LOTUS BIRTH The Water Birth of the Malcolm Twins is a rare and extraordinary film that shows a family preparing for the birth of twins. The home footage records a natural birth. The babies are born into water, one breech, both keeping their placentas intact. This film restores birth to it's proper place in family life. A radical and controversial film, it is a welcome antidote to medicalised institutionalised birth.
This DVD offers us the privilege to share in one of life's most intimate and sacred -- and at the same time perilous and awesome-- moments: the birth of babies. This footage is raw life. This moment is common to all of us and here in this film we witness the extraordinary birth of twins, born underwater at home. The first twin is born headfirst and the second twin is a breech birth.
After they are born these babies are left attached to their placentas until their cords come away at the navel naturally in the days after they are born. This practice is known as Lotus Birth.
We join Davini Malcolm, already mother of two, in the last days of her pregnancy, when she openly shares her fears and insights Davini is generous and articulate, and She speaks with the informed clarity of a woman who is deeply aware of, and has fully embraced her feminine process, as woman and mother. She shows an authority that is palpable in its ancient knowledge, its wisdom and beauty.
Davini and partner Peter display their loving and playful relationship as they await the birth of their babies. This event istruly a family affair and their boys, Zak and Satchi are also awaiting the birth of their siblings. The famous 'fart song' with Peter and the boys at the piano is delightful.
This film shows a model of one-on-one midwifery care that, although proven to be the world's best practice, is denied to most women in western health care systems.
Under midwifery care, pregnancy and birth are seen as normal physiological functions with the understanding that the female human, like her mammalian cousins, has specific needs at the birth time and that her body is designed to function naturally, when supported and undisturbed.
This footage comes from the family's own home video, and is not rehearsed. This is the real thing. This film gives a unique opportunity to witness natural birth: a fading phenomena in western culture, where many women are choosing the surgeon's knife rather than the opportunity to open themselves to the forces of the divine feminine, with the mighty terror, exhilaration and ecstasy that can be experienced by every woman as she brings forth new life.
Indeed only 12% of normal healthy women give birth to their babies without the influence of painkillers and other products promoted by the pharmaceutical companies.
These products render the woman numb in her body and disorganized in her mind.
They diminish her ability to connect with or feel her baby make its way from her inner sanctum where she has provided the safety and nourishment needed for the formation of its body, to the outer womb of her arms and breasts.
The baby is also drugged and inhibited from fulfilling its genetically coded capacity to birth itself now that gestation is complete.
An understanding of the importance of this crucial time of imprinting gives rise to many disturbing questions.
And many may well ask why all babies don't have the opportunity of the wonderful birth that we witness here.
As Davini pushes her babies into the world she becomes concerned that somebody might pull on them. "Don't pull! Don't pull on the baby," she says.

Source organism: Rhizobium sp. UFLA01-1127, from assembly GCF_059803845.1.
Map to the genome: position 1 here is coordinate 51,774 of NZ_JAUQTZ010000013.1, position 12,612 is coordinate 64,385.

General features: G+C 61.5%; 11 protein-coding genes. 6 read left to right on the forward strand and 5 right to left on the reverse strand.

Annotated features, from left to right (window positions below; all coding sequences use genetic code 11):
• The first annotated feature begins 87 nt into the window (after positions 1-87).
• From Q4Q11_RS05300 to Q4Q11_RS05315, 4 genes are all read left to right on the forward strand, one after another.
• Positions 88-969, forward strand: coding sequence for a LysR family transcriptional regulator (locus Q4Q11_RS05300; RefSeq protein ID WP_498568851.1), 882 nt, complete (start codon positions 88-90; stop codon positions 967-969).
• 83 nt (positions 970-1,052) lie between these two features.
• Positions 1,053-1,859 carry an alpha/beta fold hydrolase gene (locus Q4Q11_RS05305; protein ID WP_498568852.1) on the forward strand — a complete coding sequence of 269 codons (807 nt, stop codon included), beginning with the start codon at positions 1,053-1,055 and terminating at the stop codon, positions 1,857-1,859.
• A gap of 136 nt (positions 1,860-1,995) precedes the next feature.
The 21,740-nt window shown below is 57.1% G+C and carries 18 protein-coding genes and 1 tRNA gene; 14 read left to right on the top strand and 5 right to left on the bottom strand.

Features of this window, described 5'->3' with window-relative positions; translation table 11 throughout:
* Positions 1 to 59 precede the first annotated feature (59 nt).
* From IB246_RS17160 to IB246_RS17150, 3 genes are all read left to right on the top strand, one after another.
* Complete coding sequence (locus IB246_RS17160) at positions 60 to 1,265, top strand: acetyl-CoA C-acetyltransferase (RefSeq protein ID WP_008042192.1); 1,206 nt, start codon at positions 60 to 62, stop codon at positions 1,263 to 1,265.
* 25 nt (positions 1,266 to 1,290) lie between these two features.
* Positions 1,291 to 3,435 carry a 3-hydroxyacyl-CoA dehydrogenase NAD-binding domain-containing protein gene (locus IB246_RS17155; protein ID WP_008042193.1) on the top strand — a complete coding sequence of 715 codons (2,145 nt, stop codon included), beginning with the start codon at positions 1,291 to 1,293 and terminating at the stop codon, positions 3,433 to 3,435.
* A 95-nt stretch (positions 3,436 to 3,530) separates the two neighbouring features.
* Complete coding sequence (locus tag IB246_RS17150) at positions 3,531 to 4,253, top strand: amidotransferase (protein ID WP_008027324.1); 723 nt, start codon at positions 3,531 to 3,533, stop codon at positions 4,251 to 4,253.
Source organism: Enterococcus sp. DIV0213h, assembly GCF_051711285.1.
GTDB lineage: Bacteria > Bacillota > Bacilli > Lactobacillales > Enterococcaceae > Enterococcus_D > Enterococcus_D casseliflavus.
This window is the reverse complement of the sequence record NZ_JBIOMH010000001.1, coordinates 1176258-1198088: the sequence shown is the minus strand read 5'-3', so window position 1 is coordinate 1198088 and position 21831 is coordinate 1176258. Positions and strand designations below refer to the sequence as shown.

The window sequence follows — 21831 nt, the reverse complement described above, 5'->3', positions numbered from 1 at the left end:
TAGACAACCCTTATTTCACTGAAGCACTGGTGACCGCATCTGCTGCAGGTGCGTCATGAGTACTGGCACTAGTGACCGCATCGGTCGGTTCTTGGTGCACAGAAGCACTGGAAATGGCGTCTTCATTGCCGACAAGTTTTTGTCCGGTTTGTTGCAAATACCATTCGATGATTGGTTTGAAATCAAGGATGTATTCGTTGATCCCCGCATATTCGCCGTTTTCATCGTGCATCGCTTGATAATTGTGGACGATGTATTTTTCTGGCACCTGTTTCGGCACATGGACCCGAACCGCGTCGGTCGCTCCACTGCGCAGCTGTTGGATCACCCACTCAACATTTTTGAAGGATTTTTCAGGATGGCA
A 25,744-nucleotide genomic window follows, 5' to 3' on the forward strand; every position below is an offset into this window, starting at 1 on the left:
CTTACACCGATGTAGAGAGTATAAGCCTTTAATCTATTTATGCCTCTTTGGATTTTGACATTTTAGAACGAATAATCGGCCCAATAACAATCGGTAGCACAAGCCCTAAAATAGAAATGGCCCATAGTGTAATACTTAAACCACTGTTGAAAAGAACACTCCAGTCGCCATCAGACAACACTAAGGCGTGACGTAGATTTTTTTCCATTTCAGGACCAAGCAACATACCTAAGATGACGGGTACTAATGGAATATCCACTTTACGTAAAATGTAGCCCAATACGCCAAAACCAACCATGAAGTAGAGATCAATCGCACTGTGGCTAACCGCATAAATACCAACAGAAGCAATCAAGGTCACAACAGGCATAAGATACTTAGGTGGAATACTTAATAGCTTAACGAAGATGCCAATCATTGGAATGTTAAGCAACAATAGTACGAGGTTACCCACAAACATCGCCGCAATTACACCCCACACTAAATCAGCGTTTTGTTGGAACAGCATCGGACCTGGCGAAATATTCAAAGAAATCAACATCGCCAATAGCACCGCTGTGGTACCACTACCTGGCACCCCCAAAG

Nobody is touching the baby and she realizes that she has entered the realm of her own birth. She herself was delivered with forceps. This primal memory of being pulled out resurfaces as she gives birth. We witness a birth-rebirth.
She reclaims her own pace. 'In my own time' she says.
Her midwife reassures her that she has all the time she needs.
Peter, a veteran of homebirth and about to wear the mantle of a father of five children, is ever present. The silent sentinel with his beloved, he receives the harvest of their love into his hands and brings them gently to the surface of the water.
He is the first to know that the second twin is breech and his long training and experience in being in unexpected situations is called on as he quietly informs the midwife of his discovery.
Calm prevails and trust deepens.
Everyone watches in awe as Davini enters into the depths of her body and feels the little one descend through her quivering cervix and slither into the water.
There is no rush to discover the gender of the second twin.
This suspends the viewer in eager if somewhat perplexing enquiry/anticipation.
While the first twin floats in the warm water gazing intently and deeply at his father Davini is totally present to her second twin as it slowly orientates itself into its new reality.
Her reassuring voice calmly guides the little one into its body, which is supported by the oxygen rich blood from the placenta.
The moment when the baby's gender is revealed is one of this film's many memorable gems.
We see young Zak, as he relinquishes his position as baby in the family and moves to the role of big brother.
The sensitivity with which the mother and child travel their last days as special intimates is exquisite.
The moment when he meets his twin siblings and the smile from the minutes old baby that he is greeted with must be seen to be believed.
This film rewrites most books on the newborn.
The presence of these babies is gripping. You are held in the timeless zone of being between worlds as their full gaze captures your heart and reminds you of whom we truly are. This is real life.
This is true grace and this is a film that every man, woman and child deserves to see over and over again so that our dignity as human beings may be reclaimed.
This film shows the possible human. We see a woman holding one baby as she gives birth to another.
This film shows how a family can take responsibility for their lives and share the birth of their new members in a way that ensures the well being of all.